Most of us earn a living by being at the office for 8 hours every day. But is working 9-5 actually productive?
If you work in an office that allows employees to work flexi-time, then it might not be hard for you to imagine a future where there are no 8 hour work days. But for those of us with harsh bosses and strict company regulations, short days (regularly) are but a dream.
But your dream could soon be a reality. With the Information Age upon us, more and more people are starting to realise the benefits of shorter days and the cons of normal 9-5 days.
Why 8 hours?
The current 9-5 idea was created in an attempt to fight against unfair labour practices (in other words absolute torture) of employees during the Industrial Revolution.
Once upon a time (or 200 years ago to be more specific) people - including 10 year olds - worked 10-16 hour shifts, 6 days a week. At the time, maximum productivity was the aim, and the longer people worked in the factory, the more products would be pushed out at close of business. Factories needed fixed schedules for their workers.
That’s when Robert Owen was like ‘Oh, heck naw, this ain’t right’ and campaigned for 8 hour work days instead. And with it, his slogan was born: 8 hours labour, 8 hours recreation, 8 hours rest. (Although back then labourers probably weren’t stuck in traffic, squashed in over capacity busses or stuck with unreliable - and unsafe - train services several hours every day on their commute to and from work.) Long story short, almost 100 years later only, Henry Ford implemented an 8 hour work day - and his profits soared. And with it, the birth of the core hours of business.
Why not 8 hours?
But it’s time to realize that the system does not necessarily lead to efficiency anymore. Modern life and the rise of technology doesn’t always accommodate fixed schedules like before. For starters, we don’t actually work our 8 hours a day.
There are so many distractions: talking to colleagues, unnecessary meetings, checking emails, social networking, getting and drinking coffee, and staring into space when feeling bleh.
And now that we are accessible 100% of the time through our mobile devices, our clients, bosses and frantic colleagues can reach us easily. (Ever notice how everything is suddenly a 'work emergency'?) So, even when the 8 hours at work ends, we still continue working.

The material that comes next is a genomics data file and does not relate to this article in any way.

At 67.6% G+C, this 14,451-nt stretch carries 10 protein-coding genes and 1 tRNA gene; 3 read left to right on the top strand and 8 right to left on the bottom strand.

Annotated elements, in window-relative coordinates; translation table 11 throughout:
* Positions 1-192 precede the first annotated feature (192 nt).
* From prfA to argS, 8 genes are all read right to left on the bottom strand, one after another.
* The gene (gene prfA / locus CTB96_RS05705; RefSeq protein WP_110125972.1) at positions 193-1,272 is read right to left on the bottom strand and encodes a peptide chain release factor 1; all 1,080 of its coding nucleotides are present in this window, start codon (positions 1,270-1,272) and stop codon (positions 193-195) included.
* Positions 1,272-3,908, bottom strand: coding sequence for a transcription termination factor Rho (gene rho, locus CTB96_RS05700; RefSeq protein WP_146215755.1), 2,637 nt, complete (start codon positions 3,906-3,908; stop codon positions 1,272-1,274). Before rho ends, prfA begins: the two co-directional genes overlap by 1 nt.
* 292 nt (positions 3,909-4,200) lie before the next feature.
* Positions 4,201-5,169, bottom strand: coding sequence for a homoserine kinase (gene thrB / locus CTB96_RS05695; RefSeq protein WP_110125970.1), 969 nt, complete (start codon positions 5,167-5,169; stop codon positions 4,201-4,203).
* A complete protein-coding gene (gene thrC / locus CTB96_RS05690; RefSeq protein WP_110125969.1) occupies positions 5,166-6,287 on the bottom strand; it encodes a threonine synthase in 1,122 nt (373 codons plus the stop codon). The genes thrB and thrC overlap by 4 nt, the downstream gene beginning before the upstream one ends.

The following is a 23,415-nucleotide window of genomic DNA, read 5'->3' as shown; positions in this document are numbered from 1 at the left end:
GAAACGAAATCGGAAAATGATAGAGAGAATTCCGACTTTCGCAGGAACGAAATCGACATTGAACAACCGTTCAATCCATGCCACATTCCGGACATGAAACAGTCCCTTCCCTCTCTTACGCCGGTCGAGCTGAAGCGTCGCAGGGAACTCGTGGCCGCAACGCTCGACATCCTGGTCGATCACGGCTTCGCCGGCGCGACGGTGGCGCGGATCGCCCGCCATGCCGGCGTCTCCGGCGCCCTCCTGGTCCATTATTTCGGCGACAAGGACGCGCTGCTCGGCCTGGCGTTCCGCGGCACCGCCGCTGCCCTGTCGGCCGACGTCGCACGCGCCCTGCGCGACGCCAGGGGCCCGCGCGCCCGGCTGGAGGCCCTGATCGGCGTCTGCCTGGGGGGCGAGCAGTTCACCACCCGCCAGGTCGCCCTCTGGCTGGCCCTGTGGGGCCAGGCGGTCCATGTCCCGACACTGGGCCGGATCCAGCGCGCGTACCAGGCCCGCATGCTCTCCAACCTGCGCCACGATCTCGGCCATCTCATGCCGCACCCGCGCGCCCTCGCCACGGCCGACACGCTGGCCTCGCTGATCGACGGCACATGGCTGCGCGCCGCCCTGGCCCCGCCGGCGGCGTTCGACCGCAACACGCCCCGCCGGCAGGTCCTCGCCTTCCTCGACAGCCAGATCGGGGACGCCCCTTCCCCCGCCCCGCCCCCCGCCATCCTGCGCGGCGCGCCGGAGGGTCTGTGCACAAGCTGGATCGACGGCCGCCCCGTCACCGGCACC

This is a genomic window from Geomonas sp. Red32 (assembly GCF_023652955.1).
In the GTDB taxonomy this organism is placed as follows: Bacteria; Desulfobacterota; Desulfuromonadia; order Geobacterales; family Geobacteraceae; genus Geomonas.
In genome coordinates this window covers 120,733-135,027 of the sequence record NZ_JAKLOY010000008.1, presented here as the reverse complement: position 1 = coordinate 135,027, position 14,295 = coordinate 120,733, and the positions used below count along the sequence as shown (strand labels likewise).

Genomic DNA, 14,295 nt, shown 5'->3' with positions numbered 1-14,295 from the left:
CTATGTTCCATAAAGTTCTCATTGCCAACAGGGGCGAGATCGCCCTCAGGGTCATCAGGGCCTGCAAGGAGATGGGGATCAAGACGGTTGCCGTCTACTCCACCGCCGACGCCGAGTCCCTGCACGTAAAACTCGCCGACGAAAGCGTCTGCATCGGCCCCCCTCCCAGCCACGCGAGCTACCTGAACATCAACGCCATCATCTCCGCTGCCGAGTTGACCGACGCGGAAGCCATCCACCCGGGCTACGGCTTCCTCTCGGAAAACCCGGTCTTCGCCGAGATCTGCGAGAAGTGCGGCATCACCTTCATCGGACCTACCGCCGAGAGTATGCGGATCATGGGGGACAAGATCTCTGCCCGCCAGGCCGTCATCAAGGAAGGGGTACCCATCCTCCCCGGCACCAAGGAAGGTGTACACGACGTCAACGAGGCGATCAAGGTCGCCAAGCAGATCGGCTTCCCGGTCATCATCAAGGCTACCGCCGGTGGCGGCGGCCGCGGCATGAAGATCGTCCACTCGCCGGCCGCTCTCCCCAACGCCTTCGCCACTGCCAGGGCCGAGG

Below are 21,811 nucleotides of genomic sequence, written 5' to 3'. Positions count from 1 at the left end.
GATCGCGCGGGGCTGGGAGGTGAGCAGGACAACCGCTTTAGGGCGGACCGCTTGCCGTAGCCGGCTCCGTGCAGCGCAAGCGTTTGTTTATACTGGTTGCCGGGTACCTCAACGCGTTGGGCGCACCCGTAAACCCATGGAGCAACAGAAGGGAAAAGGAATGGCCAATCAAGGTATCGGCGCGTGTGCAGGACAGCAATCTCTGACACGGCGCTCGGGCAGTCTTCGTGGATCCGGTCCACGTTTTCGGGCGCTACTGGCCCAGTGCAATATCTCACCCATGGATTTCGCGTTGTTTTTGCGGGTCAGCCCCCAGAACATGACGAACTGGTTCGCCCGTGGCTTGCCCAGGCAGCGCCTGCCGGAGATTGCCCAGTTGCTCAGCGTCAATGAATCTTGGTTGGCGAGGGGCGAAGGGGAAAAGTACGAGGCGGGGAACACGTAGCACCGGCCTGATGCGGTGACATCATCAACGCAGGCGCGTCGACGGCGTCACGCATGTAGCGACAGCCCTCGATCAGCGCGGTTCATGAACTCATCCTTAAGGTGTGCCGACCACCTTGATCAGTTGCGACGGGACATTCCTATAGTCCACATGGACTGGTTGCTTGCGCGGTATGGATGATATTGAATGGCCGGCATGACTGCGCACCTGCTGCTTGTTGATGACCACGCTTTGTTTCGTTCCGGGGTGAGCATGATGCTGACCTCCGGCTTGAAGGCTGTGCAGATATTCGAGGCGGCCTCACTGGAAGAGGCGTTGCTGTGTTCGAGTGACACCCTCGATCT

In the same way that we ignore our family and ‘me-time' when we’re out of the office, we can get distracted with personal issues while we’re in the office. From the Facebook notification to the Whatsapp group text, to the urgent email: Dad, I’m throwing up at school… Can you please come get me?’ There is no start and end to any aspect of our lives anymore.
There are so many differences: we’re all individuals and work differently with different responsibilities and different creative processes.
- Brad is most productive in the morning but Jen is most productive after 12, and Angelina flourishes after 6pm.
- Courtney can work 2 hours straight before taking a long 30 minute break to recharge her batteries, but Kimberly can only work in 20 minute spurts then needs 5 minutes of Candy Crush, and Robert needs to walk to the kitchen after every single tick on his to-do list.
- Peter lives around the corner from the office and therefore has no issues coming early and leaving late, while Bruce drives 20min each morning and arrives at work frustrated at traffic, while Clark is always late due to delayed and cancelled trains, and has to leave on time so as to not miss his train back home. (Each of them wake up and arrive at home at different times too.)
- Then there’s Janet who’s a single parent with a teenager who's a recovering drug addict, Letoya has no children or other family responsibilities, and Michael's twins just turned 4 which means there's no end to the amount of responsibilities he has.
So even though we all have the same work responsibilities, the same salary, and the same job title, our lives still make us all unique worker bees - with different workable hours each day.
Also read: Is your job killing you?
Many believe that employees should be encouraged to complete their work, meet deadlines, and have a working arrangement that support their lifestyles, regardless of clock in/out time. Employee morale and corporate culture has recently become important as CEOs are realising that a happy employee is a productive employee. And that is the point: maximum productivity.
In addition, management runs the risk of being subject to the consequences of a stressed employee who is forced to sacrifice family time, health, and hobbies. And a stressed employee costs a company a lot more than you think… There's even a global campaign for a 4 hour work day!
To get the most out of your hours at work, follow these productivity hacks that’ll ensure you keep a balanced lifestyle and minimise the risks of a burn out. Or, get a new boss with one of Careers24's many vacancies.